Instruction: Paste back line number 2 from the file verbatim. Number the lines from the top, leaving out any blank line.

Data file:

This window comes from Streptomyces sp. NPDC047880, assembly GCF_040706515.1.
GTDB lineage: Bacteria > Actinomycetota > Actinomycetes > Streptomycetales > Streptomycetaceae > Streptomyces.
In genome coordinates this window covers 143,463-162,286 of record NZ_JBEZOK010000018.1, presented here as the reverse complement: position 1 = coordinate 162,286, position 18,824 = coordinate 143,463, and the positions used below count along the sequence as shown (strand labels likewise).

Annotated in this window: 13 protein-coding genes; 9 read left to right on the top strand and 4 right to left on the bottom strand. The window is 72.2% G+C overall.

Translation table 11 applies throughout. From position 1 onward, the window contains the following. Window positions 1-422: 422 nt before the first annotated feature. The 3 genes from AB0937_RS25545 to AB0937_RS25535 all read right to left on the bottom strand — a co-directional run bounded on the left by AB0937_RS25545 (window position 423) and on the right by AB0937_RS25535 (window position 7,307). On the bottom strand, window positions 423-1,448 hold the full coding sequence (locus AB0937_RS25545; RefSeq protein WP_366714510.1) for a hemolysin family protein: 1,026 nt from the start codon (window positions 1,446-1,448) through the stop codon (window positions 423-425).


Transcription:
GTDB lineage: Bacteria > Actinomycetota > Actinomycetes > Streptomycetales > Streptomycetaceae > Streptomyces.